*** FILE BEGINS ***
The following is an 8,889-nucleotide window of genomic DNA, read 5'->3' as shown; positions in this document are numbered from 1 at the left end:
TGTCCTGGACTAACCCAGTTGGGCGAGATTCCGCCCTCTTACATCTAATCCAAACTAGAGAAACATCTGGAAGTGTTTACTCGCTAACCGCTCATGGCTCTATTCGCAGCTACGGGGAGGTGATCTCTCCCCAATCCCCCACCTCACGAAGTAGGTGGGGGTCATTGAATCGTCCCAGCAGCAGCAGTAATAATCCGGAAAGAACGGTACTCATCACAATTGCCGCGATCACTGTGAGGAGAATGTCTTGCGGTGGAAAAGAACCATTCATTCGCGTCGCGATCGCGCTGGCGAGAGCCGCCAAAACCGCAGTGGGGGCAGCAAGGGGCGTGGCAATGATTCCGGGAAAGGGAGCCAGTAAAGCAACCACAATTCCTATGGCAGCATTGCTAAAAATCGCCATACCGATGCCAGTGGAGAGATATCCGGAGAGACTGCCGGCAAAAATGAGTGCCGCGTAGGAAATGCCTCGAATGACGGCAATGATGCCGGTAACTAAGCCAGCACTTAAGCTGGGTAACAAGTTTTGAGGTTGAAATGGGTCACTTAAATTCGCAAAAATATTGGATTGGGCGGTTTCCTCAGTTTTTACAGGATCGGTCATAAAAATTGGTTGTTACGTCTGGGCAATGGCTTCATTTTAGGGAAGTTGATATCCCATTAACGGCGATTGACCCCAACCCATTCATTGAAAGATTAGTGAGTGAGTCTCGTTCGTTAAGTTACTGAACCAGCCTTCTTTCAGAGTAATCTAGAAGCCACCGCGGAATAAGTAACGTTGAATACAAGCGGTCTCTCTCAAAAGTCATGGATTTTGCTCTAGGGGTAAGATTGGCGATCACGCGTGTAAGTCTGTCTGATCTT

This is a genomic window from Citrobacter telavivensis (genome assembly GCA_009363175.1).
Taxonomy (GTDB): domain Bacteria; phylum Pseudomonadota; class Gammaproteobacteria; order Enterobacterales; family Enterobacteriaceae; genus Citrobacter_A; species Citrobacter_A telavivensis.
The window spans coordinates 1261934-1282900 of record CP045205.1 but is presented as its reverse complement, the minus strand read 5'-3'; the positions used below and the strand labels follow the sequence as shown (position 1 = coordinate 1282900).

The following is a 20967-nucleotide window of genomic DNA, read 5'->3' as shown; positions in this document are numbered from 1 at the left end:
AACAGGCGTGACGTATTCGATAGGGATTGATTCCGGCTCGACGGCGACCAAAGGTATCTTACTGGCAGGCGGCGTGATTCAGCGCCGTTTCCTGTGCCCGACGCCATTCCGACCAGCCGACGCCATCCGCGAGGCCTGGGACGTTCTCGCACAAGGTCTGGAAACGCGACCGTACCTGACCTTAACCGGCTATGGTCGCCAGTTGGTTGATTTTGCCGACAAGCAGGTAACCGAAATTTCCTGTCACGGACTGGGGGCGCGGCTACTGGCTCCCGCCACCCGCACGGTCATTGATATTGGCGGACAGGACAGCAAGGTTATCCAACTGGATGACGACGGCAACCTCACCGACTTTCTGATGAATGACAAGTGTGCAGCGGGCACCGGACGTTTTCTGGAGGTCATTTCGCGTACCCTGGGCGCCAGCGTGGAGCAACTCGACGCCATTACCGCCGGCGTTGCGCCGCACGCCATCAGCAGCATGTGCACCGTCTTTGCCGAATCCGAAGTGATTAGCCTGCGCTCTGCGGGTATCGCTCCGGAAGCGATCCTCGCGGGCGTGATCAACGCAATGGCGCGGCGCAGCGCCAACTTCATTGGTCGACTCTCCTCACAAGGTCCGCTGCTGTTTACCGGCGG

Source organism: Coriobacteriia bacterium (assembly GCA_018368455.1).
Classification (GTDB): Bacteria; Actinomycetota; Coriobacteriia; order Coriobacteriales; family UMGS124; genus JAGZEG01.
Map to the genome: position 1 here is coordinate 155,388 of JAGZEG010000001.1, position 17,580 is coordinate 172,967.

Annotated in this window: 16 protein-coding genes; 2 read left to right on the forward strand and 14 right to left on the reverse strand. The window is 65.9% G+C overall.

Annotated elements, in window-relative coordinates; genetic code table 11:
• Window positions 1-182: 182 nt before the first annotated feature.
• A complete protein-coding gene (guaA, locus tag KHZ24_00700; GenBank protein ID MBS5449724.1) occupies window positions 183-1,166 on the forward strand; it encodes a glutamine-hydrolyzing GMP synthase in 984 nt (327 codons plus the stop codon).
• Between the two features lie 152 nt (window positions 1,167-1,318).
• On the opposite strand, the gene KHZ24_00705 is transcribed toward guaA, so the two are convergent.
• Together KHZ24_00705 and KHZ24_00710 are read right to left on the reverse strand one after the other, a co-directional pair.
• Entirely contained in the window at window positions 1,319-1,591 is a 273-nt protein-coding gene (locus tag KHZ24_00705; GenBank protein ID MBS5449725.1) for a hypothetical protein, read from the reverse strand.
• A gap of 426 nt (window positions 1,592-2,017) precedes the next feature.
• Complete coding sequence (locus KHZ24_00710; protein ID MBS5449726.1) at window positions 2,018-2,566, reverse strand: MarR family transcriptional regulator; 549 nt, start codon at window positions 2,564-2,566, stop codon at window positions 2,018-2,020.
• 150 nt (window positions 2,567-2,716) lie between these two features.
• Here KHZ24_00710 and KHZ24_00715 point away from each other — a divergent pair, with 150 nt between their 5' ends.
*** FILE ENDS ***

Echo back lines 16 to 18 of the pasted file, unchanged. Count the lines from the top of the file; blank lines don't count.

• On the opposite strand, the gene KHZ24_00705 is transcribed toward guaA, so the two are convergent.
• Together KHZ24_00705 and KHZ24_00710 are read right to left on the reverse strand one after the other, a co-directional pair.
• Entirely contained in the window at window positions 1,319-1,591 is a 273-nt protein-coding gene (locus tag KHZ24_00705; GenBank protein ID MBS5449725.1) for a hypothetical protein, read from the reverse strand.